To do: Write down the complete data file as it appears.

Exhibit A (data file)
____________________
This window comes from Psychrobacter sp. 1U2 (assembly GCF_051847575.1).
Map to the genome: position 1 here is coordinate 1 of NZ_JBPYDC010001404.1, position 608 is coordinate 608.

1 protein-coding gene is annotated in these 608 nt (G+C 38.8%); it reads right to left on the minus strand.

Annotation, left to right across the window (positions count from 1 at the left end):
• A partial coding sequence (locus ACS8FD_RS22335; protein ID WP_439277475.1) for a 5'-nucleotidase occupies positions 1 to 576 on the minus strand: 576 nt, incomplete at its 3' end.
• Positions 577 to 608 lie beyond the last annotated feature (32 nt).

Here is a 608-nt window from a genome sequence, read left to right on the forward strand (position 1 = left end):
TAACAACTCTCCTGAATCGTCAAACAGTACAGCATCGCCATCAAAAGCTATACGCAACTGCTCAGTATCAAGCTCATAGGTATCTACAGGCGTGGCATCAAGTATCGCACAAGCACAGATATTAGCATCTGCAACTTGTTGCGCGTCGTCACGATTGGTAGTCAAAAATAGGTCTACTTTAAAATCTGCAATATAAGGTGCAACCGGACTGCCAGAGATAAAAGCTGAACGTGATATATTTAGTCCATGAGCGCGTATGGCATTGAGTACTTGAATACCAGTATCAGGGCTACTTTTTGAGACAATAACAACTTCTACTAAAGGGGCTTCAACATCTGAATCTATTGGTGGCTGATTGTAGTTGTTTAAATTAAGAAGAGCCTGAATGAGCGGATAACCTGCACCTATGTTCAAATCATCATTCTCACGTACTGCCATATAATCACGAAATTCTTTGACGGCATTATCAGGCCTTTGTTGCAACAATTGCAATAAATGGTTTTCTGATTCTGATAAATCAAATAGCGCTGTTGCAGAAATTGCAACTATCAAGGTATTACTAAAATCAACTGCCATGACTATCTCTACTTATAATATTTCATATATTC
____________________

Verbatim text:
This window comes from Psychrobacter sp. 1U2 (assembly GCF_051847575.1).
Map to the genome: position 1 here is coordinate 1 of NZ_JBPYDC010001404.1, position 608 is coordinate 608.

1 protein-coding gene is annotated in these 608 nt (G+C 38.8%); it reads right to left on the minus strand.

Annotation, left to right across the window (positions count from 1 at the left end):
• A partial coding sequence (locus ACS8FD_RS22335; protein ID WP_439277475.1) for a 5'-nucleotidase occupies positions 1 to 576 on the minus strand: 576 nt, incomplete at its 3' end.
• Positions 577 to 608 lie beyond the last annotated feature (32 nt).

Here is a 608-nt window from a genome sequence, read left to right on the forward strand (position 1 = left end):
TAACAACTCTCCTGAATCGTCAAACAGTACAGCATCGCCATCAAAAGCTATACGCAACTGCTCAGTATCAAGCTCATAGGTATCTACAGGCGTGGCATCAAGTATCGCACAAGCACAGATATTAGCATCTGCAACTTGTTGCGCGTCGTCACGATTGGTAGTCAAAAATAGGTCTACTTTAAAATCTGCAATATAAGGTGCAACCGGACTGCCAGAGATAAAAGCTGAACGTGATATATTTAGTCCATGAGCGCGTATGGCATTGAGTACTTGAATACCAGTATCAGGGCTACTTTTTGAGACAATAACAACTTCTACTAAAGGGGCTTCAACATCTGAATCTATTGGTGGCTGATTGTAGTTGTTTAAATTAAGAAGAGCCTGAATGAGCGGATAACCTGCACCTATGTTCAAATCATCATTCTCACGTACTGCCATATAATCACGAAATTCTTTGACGGCATTATCAGGCCTTTGTTGCAACAATTGCAATAAATGGTTTTCTGATTCTGATAAATCAAATAGCGCTGTTGCAGAAATTGCAACTATCAAGGTATTACTAAAATCAACTGCCATGACTATCTCTACTTATAATATTTCATATATTC